Over the past few years there’s been quite a bit of discussion about the future of technical communication. Now let’s look at the world in a different light:
The future *is* technical communication.
People’s understanding of the world is based on technical communication, and getting more so by the minute… (join me at tcworld India to hear the rest!)
Later presentation: API technical writing
Later in the conference I’ll speak about APIs and API documentation. APIs are a hot topic in our field, and technical writers with the skills to document them are in high demand. Have you ever wondered what API technical writers do and how they go about it? I’ll demonstrate some easy-to-use APIs, examine examples of API documentation, and give some ideas on getting started in this exciting and rewarding area of technical communication.
The conference program for tcworld India 2016 is looking good. I’m looking forward to meeting the speakers, organisers and attendees. And I’m looking forward to exploring Bangalore!
Will you be in Seattle on Friday, October 23rd? Join me and the Puget Sound Chapter of the STC for a full-day workshop on API technical writing. It’s free, and there’s free food too. :) Join me and other Google tech writers in a day of API doc lectures and hands-on sessions.
Anyone interested in learning about API technical writing is welcome to attend – you don’t need to be a member of the STC.
What is API technical writing?
API stands for Application Programming Interface. Developers use APIs to make apps that communicate with other apps and software/hardware components. API technical writers create documentation and other content that helps developers hook their apps up to someone else’s API.
For a tech writer, it’s an exciting, challenging and rewarding field. I love it!
This workshop gives you hands-on experience with APIs and API documentation, insight into the demands of the role, and plenty of information for your own follow-up study.
Date: Friday, October 23rd, 2015
Time: 9am to 4pm – breakfast and setup are at 9am, for a start at 9:30 sharp
Instructor: Sarah Maddox – that’s me ;)
Cost: None. The workshop is given free of charge.
Location: Google Offices, 601 N 34th Street, Seattle, WA 98103. (Link on Google Maps.)
This is a practical course on API technical writing, consisting of lectures interspersed with hands-on sessions where you’ll apply what you’ve learned. The focus is on APIs themselves as well as on documentation, since we need to be able to understand and use a product before we can document it.
The workshop includes the following sessions:
- Hands-on: Play with a REST API.
- Lecture: The components of API documentation and other developer aids.
- Hands-on: Generate reference documentation using Javadoc.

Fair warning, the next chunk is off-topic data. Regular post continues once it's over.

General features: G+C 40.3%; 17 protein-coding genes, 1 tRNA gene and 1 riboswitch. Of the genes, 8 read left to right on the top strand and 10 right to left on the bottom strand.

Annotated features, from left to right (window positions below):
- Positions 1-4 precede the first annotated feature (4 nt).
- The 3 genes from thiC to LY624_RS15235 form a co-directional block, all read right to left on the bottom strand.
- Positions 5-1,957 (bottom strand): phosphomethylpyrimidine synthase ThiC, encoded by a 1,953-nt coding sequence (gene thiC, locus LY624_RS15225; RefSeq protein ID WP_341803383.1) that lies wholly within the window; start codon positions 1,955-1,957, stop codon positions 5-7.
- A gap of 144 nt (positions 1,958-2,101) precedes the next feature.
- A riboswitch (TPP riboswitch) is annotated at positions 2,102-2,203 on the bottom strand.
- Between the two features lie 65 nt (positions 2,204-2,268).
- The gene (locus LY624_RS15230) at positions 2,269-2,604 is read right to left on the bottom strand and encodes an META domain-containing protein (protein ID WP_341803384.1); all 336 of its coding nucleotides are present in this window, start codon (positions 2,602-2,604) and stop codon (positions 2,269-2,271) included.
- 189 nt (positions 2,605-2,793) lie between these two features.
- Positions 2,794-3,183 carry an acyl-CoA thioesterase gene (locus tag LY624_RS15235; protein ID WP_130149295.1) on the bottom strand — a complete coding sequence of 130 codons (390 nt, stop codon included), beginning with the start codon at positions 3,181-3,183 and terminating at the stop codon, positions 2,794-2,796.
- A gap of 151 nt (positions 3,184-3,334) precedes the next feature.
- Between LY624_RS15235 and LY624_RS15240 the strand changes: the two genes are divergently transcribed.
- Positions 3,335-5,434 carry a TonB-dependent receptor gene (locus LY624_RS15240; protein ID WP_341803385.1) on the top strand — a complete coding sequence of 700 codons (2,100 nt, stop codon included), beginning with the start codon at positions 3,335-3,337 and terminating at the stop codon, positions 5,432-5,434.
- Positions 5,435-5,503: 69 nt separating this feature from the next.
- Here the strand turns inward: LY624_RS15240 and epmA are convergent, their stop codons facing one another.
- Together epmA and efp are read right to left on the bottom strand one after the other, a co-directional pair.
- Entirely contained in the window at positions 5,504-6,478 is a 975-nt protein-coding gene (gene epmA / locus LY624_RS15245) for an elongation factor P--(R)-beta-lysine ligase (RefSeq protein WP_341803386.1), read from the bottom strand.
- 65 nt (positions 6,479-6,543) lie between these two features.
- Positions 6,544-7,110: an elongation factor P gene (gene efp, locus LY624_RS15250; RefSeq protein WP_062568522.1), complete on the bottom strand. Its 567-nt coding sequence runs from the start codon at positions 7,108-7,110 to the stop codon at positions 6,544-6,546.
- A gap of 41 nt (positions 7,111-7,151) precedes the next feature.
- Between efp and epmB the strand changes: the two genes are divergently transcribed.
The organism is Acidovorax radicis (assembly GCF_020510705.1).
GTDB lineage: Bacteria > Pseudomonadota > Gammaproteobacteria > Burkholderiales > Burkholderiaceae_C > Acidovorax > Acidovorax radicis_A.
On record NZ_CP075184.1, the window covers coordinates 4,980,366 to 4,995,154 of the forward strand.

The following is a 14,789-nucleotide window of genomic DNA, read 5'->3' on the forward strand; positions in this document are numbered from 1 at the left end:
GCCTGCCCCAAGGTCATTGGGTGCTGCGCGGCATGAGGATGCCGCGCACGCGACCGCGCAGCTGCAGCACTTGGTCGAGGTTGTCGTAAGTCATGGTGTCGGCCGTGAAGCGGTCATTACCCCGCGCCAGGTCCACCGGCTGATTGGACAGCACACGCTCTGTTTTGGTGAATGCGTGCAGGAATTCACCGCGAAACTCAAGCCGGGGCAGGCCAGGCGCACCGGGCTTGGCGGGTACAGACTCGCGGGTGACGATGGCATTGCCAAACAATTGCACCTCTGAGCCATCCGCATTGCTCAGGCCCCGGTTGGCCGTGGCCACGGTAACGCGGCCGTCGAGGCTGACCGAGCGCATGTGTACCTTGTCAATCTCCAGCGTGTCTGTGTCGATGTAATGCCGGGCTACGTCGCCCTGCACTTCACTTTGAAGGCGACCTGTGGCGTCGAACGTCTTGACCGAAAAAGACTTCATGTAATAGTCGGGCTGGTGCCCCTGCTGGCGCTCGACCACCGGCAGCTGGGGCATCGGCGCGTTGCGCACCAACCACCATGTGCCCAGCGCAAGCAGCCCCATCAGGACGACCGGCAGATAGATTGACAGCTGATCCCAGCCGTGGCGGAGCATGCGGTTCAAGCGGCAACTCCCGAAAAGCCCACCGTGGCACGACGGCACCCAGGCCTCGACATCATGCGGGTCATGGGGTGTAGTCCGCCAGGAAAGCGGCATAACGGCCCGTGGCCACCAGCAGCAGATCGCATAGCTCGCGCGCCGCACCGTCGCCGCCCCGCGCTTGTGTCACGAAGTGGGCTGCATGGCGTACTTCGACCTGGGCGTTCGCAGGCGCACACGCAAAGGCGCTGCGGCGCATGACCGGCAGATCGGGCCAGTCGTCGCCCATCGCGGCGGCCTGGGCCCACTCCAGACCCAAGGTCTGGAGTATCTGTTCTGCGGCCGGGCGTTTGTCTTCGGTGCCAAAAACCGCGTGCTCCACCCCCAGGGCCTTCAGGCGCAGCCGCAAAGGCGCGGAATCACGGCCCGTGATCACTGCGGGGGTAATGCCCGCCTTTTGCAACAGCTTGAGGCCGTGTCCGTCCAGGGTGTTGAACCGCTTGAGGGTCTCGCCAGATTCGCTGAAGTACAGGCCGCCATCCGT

- Lecture: Beyond Javadoc – other doc generation tools.
- Lecture: Working with an engineering team
Preparation for the workshop
Please take a look at the prerequisites and setup to see what you need to install on your laptop before the workshop. Doing the recommended installations will save you a lot of time at the workshop so that you can avoid missing crucial bits when you’re there.
Meet Google tech writers
There’ll be some Google tech writers at the workshop, assisting with any difficulties during the hands-on sessions. I’m hoping a couple of them will present some of the lectures too.
Hope to see you there!
Here’s that signup link on Eventbrite. I hope to see you there!
Slide from lecture – working with an engineering team:
I’m very excited, because there’s an Android app on its way for Tech Comm on a Map. The Android app uses the same data source as the Tech Comm on a Map website – so you can see the same events on the map in both apps. In addition, you can add events to the map directly from within the Android app, and it does smart marker clustering too.
Tech Comm on a Map puts technical communication titbits onto an interactive map, together with the data and functionality provided by Google Maps. It’s already out there on the Web. See it in action on the Tech Comm on a Map website, and read more on this page.
And now the Android app
The code for the Android app is already on GitHub. A group of us got together during a hackathon and created the initial version of the app. I’ve added to the app since then, and intend to continue improving it. Eventually I’d like to add it to the Google Play store. There’s a bit to do before that. :)
Friendly disclaimer: Although I work at Google, this app is not a Google product. It’s a personal project by me and the other contributors.
The Tech Comm on a Map app for Android is developed with Java and the Android SDK. It uses the following APIs:
- Google Maps Android API
- Google Places API for Android (Autocomplete and Place Picker)
- Google Play services Fused Location Provider (Get Current Location)
- Google Apps Script
- Realm.io (a mobile database)
- AndroidSlidingUpPanel (a draggable sliding-up panel)
- Android Saripaar (a validation library):
If you’re interested in developments, follow the Tech Comm on a Map app for Android on GitHub. You can build it from the source and load it onto your Android device to try it out. It works. :)